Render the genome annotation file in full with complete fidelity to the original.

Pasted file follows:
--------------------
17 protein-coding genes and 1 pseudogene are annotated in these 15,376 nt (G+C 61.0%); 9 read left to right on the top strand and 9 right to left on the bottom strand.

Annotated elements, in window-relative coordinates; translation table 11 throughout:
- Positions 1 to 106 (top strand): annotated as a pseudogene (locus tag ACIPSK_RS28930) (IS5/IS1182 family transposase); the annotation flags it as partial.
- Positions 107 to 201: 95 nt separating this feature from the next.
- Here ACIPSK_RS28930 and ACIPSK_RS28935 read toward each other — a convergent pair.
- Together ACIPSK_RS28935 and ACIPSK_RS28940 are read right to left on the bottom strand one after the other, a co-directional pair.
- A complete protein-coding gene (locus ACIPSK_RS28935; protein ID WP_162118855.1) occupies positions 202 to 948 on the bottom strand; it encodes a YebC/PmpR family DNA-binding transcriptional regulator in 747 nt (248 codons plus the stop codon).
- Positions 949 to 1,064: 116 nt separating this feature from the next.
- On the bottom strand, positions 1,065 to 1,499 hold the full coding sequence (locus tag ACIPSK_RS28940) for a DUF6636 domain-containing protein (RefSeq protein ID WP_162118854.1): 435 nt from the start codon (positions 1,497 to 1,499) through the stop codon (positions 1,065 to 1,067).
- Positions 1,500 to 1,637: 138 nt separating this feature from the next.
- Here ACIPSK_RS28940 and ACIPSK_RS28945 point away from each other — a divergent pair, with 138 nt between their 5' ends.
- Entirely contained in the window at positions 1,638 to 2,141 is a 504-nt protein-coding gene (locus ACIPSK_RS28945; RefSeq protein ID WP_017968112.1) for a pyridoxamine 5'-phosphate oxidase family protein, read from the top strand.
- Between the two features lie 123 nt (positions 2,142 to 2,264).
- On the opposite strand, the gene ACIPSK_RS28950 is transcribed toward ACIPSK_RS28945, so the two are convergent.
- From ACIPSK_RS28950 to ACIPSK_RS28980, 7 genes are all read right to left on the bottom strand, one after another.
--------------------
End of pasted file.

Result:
17 protein-coding genes and 1 pseudogene are annotated in these 15,376 nt (G+C 61.0%); 9 read left to right on the top strand and 9 right to left on the bottom strand.

Annotated elements, in window-relative coordinates; translation table 11 throughout:
- Positions 1 to 106 (top strand): annotated as a pseudogene (locus tag ACIPSK_RS28930) (IS5/IS1182 family transposase); the annotation flags it as partial.
- Positions 107 to 201: 95 nt separating this feature from the next.
- Here ACIPSK_RS28930 and ACIPSK_RS28935 read toward each other — a convergent pair.
- Together ACIPSK_RS28935 and ACIPSK_RS28940 are read right to left on the bottom strand one after the other, a co-directional pair.
- A complete protein-coding gene (locus ACIPSK_RS28935; protein ID WP_162118855.1) occupies positions 202 to 948 on the bottom strand; it encodes a YebC/PmpR family DNA-binding transcriptional regulator in 747 nt (248 codons plus the stop codon).
- Positions 949 to 1,064: 116 nt separating this feature from the next.
- On the bottom strand, positions 1,065 to 1,499 hold the full coding sequence (locus tag ACIPSK_RS28940) for a DUF6636 domain-containing protein (RefSeq protein ID WP_162118854.1): 435 nt from the start codon (positions 1,497 to 1,499) through the stop codon (positions 1,065 to 1,067).
- Positions 1,500 to 1,637: 138 nt separating this feature from the next.
- Here ACIPSK_RS28940 and ACIPSK_RS28945 point away from each other — a divergent pair, with 138 nt between their 5' ends.
- Entirely contained in the window at positions 1,638 to 2,141 is a 504-nt protein-coding gene (locus ACIPSK_RS28945; RefSeq protein ID WP_017968112.1) for a pyridoxamine 5'-phosphate oxidase family protein, read from the top strand.
- Between the two features lie 123 nt (positions 2,142 to 2,264).
- On the opposite strand, the gene ACIPSK_RS28950 is transcribed toward ACIPSK_RS28945, so the two are convergent.
- From ACIPSK_RS28950 to ACIPSK_RS28980, 7 genes are all read right to left on the bottom strand, one after another.